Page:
- Power connectors, which receive electrical power from the computer power supply and distribute it to the CPU, chipset, main memory, and expansion cards. As of 2007, some graphics cards (e.g. GeForce 8 and Radeon R600) require more power than the motherboard can provide, and thus dedicated connectors have been introduced to attach them directly to the power supply.
- Connectors for hard drives, typically SATA only. Disk drives also connect to the power supply.
Additionally, nearly all motherboards include logic and connectors to support commonly used input devices, such as USB for mouse devices and keyboards. Early personal computers such as the Apple II or IBM PC included only this minimal peripheral support on the motherboard. Occasionally video interface hardware was also integrated into the motherboard; for example, on the Apple II and rarely on IBM-compatible computers such as the IBM PC Jr. Additional peripherals such as disk controllers and serial ports were provided as expansion cards.
Given the high thermal design power of high-speed computer CPUs and components, modern motherboards nearly always include heat sinks and mounting points for fans to dissipate excess heat.
Motherboards are produced in a variety of sizes and shape called computer form factor, some of which are specific to individual computer manufacturers. However, the motherboards used in IBM-compatible systems are designed to fit various case sizes. As of 2007, most desktop computer motherboards use the ATX standard form factor — even those found in Macintosh and Sun computers, which have not been built from commodity components. A case's motherboard and power supply unit (PSU) form factor must all match, though some smaller form factor motherboards of the same family will fit larger cases. For example, an ATX case will usually accommodate a microATX motherboard. Computers generally use highly integrated, miniaturized and customized motherboards. This is one of the reasons that laptop computers are difficult to upgrade and expensive to repair. Often the failure of one laptop component requires the replacement of the entire motherboard, which is usually more expensive than a desktop motherboard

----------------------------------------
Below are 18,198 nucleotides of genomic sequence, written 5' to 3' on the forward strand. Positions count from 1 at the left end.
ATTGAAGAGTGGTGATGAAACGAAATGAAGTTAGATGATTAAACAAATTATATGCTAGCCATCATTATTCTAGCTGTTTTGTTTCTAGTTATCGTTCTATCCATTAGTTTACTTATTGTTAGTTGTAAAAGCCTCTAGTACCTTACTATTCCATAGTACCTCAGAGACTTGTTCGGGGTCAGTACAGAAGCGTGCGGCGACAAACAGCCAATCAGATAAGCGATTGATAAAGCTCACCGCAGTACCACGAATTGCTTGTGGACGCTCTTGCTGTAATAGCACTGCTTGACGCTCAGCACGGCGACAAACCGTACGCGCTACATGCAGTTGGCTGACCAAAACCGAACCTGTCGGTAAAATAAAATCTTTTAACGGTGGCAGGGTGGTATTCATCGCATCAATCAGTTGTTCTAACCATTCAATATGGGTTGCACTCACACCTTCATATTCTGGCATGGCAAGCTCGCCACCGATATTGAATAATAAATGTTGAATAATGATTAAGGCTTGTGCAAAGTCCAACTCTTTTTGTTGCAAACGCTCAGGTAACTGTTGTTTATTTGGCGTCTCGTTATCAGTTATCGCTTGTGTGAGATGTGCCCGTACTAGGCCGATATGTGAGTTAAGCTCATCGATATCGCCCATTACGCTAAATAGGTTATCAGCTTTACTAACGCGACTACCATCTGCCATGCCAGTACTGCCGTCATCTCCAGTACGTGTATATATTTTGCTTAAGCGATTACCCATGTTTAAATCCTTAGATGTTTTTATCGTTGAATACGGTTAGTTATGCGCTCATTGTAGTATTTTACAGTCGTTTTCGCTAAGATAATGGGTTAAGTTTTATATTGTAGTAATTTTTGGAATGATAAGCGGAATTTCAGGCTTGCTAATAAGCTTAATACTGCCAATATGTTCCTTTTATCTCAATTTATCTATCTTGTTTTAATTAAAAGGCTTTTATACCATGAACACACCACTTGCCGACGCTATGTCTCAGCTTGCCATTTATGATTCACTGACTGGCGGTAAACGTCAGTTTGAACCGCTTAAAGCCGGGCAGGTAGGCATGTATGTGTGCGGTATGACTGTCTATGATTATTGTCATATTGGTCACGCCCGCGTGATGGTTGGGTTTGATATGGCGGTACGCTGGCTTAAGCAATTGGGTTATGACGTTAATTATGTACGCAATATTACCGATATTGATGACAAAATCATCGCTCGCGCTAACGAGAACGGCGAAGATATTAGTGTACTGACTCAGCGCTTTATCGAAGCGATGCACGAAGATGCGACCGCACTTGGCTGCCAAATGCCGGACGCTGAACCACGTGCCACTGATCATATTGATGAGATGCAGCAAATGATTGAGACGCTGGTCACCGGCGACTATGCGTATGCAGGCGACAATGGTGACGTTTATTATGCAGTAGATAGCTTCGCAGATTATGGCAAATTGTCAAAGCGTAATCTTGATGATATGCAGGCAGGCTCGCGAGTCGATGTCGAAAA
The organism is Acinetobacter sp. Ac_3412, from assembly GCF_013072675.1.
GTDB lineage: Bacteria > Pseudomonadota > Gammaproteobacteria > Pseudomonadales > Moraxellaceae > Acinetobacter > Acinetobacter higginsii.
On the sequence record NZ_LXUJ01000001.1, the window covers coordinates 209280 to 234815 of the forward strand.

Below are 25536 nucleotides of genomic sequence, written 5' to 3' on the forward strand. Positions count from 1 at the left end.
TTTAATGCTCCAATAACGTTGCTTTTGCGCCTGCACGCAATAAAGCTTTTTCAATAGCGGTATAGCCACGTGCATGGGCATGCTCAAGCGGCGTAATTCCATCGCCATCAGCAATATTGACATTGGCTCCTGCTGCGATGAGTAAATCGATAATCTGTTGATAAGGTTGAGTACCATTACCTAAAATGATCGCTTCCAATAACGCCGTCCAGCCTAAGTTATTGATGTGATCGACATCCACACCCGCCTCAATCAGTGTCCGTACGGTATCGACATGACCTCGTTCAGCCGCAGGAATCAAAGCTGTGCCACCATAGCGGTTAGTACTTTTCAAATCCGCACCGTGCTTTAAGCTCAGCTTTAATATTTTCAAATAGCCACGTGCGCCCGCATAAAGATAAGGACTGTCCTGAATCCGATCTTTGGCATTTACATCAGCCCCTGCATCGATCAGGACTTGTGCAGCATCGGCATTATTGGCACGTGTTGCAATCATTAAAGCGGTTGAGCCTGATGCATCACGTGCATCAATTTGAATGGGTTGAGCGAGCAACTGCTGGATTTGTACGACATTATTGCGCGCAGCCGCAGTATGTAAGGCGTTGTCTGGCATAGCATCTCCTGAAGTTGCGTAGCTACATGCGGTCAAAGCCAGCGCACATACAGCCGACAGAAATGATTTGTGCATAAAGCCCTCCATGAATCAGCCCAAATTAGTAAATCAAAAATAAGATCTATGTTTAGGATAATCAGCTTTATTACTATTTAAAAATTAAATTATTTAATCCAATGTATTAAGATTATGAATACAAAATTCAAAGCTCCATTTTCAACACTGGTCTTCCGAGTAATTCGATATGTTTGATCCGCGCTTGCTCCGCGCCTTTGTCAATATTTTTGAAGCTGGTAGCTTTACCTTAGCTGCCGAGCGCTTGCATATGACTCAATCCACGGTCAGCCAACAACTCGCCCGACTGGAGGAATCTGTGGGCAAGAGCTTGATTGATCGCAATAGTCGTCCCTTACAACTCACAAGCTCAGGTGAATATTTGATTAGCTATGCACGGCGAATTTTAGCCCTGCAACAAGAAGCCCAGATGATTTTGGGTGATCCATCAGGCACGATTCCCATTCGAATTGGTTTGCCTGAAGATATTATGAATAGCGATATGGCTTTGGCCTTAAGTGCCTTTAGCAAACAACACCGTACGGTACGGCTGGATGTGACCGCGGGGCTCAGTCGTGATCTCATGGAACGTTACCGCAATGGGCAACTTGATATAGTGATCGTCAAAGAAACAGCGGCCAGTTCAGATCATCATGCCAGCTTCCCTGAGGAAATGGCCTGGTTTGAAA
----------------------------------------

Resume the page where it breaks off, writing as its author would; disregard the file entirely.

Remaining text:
A CPU socket (central processing unit) or slot is an electrical component that attaches to a Printed Circuit Board (PCB) and is designed to house a CPU (also called a microprocessor). It is a special type of integrated circuit socket designed for very high pin counts. A CPU socket provides many functions, including a physical structure to support the CPU, support for a heat sink, facilitating replacement (as well as reducing cost), and most importantly, forming an electrical interface both with the CPU and the PCB. CPU sockets on the motherboard can most often be found in most desktop and server computers (laptops typically use surface mount CPUs), particularly those based on the Intel x86 architecture. A CPU socket type and motherboard chipset must support the CPU series and speed.
With the steadily declining costs and size of integrated circuits, it is now possible to include support for many peripherals on the motherboard. By combining many functions on one PCB, the physical size and total cost of the system may be reduced; highly integrated motherboards are thus especially popular in small form factor and budget computers.